British gymnast Beth Tweddle sees her final challenge for Olympic gold is a bonus after she recovered from an injury in time to compete at London 2012.
The only gap in the 27-year-old three-time world champion's roll of honour, which also includes six European and seven British titles, is an Olympic medal.
However, the highly decorated gymnast, who recovered from keyhole surgery on a knee problem in time to secure her selection for the Games, refuses to focus on the only medal missing from her collection.
"A lot of people will say it's a failure if I don't do it but my coach has made it clear that it won't be," Tweddle said.
"I want to look back and say, 'I tried', rather than, 'I wish I'd tried'. So a lot of people are taking that pressure away from me by saying, 'You'll have a lot to look back on'.
"The world titles will still take pride of place because I was the first British person to do it."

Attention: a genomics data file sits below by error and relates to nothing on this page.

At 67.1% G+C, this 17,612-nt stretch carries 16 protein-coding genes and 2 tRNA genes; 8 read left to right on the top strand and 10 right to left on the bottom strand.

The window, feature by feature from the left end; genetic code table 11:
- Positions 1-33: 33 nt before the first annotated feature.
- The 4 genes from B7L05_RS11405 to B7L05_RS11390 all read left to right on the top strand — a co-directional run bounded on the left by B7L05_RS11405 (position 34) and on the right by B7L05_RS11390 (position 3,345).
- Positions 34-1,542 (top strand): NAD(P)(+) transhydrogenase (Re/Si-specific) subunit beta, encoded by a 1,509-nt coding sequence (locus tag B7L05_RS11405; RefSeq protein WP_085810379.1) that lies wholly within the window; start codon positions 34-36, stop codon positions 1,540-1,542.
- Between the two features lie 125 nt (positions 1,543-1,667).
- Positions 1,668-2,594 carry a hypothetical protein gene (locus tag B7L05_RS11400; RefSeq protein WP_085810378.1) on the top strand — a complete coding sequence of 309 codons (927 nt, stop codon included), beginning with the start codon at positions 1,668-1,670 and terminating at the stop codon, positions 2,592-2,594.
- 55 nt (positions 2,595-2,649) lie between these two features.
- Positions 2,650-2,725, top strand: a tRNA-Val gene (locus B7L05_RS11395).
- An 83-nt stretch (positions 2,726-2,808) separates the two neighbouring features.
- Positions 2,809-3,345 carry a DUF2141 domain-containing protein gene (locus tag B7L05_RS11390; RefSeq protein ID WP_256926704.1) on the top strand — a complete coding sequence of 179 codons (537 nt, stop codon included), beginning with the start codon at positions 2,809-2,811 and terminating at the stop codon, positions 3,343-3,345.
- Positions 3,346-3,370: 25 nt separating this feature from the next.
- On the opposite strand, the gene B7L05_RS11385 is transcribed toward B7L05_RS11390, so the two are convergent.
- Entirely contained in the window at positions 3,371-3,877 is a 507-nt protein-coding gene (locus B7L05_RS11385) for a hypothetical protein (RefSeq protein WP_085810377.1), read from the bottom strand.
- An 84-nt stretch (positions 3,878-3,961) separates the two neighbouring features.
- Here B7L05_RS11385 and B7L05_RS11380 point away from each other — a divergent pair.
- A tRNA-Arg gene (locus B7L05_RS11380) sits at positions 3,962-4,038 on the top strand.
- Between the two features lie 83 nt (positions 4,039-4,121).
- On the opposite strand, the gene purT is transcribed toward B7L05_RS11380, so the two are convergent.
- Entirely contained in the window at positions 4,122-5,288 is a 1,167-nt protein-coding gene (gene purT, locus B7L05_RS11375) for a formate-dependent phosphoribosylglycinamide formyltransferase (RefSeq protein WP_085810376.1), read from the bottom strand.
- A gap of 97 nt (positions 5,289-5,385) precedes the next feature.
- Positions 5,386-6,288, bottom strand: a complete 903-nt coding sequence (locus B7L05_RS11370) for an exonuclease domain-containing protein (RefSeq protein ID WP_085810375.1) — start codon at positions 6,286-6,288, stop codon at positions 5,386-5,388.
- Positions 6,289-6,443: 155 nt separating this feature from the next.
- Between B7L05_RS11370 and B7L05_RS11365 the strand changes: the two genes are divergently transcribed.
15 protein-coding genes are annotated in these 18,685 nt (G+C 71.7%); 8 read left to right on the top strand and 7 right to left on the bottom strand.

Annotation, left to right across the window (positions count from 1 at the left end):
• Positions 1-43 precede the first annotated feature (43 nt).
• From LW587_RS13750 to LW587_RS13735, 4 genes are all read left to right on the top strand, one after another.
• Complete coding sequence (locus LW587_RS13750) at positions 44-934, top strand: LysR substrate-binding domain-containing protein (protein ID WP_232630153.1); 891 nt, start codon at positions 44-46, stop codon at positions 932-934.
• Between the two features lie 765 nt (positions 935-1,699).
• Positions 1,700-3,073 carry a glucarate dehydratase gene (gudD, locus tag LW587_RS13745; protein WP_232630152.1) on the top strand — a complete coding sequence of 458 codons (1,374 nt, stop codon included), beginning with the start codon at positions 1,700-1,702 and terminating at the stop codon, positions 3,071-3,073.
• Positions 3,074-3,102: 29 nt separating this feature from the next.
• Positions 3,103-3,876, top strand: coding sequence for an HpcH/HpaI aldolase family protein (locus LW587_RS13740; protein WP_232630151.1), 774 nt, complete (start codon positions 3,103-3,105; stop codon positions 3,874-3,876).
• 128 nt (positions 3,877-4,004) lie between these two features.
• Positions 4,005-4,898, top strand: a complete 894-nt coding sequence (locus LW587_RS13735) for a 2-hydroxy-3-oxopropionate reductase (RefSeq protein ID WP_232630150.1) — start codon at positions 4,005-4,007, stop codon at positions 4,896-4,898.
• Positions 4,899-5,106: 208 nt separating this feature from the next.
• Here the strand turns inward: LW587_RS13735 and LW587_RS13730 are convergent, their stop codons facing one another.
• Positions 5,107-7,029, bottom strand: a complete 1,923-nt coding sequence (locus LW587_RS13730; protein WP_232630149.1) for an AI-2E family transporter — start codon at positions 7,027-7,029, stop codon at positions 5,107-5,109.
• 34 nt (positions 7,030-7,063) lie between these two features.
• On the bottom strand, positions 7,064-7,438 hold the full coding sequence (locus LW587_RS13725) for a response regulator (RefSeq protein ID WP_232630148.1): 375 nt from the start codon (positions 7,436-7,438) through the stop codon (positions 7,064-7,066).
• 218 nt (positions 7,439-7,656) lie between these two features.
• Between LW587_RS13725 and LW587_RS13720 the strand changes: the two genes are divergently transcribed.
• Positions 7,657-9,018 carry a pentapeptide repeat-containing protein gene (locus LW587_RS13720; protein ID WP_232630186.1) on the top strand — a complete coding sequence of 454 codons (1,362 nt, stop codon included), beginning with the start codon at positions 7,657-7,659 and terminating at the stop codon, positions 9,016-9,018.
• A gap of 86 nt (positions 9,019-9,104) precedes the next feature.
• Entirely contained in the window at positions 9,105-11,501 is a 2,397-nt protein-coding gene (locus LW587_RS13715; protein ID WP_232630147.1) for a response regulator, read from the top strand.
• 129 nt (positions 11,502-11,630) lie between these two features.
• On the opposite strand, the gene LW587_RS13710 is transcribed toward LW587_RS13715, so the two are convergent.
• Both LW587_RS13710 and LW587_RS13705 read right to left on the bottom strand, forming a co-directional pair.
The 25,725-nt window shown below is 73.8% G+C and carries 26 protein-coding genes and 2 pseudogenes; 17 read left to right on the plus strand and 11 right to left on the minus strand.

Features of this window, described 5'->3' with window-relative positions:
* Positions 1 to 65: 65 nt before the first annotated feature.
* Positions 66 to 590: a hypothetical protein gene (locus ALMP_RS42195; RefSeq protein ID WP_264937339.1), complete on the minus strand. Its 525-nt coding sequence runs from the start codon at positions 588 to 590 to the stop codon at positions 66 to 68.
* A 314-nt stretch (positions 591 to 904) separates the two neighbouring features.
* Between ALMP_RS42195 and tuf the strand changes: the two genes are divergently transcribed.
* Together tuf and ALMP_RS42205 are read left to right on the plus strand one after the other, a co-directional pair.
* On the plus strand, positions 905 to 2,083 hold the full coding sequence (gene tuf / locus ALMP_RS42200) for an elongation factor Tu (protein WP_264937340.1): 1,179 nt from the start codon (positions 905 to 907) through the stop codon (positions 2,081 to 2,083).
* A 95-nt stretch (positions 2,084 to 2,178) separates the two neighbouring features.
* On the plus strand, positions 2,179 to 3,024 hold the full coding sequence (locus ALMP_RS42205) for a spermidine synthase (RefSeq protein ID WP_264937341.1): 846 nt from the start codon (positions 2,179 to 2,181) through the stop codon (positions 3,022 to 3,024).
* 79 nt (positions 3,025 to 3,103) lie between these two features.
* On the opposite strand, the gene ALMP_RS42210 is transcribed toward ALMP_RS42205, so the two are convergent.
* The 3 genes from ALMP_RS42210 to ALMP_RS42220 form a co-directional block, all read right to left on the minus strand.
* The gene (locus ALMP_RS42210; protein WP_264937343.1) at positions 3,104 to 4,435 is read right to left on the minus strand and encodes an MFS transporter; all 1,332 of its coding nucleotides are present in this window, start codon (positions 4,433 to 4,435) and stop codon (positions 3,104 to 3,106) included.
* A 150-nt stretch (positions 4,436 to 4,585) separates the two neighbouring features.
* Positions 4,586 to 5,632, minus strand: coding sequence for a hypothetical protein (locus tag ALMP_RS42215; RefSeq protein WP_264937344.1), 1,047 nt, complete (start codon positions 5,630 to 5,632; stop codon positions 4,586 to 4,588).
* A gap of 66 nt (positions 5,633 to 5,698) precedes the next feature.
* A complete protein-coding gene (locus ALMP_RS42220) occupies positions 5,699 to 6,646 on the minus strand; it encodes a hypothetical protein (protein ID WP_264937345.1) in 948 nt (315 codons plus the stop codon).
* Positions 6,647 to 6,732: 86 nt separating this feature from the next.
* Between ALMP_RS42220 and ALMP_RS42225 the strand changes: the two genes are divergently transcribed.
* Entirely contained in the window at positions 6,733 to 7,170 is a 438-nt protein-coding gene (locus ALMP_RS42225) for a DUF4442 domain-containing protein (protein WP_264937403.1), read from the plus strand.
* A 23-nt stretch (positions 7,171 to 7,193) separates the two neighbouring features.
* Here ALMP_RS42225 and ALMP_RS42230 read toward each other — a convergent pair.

Tweddle will bid for gold on the asymmetric bars and will only compete on her other apparatus, the floor, to help with team qualification.
The restriction to one discipline comes after years of training have taken their toll on her body, forcing her to sleep with a £3,500 ice machine strapped to her knee to avoid further problems.
"With the injury I'm glad to be here and I've got no expectation," Tweddle said.
"I'm treating it as a bonus. Four years ago I'd have said I wouldn't even carry on until 2012."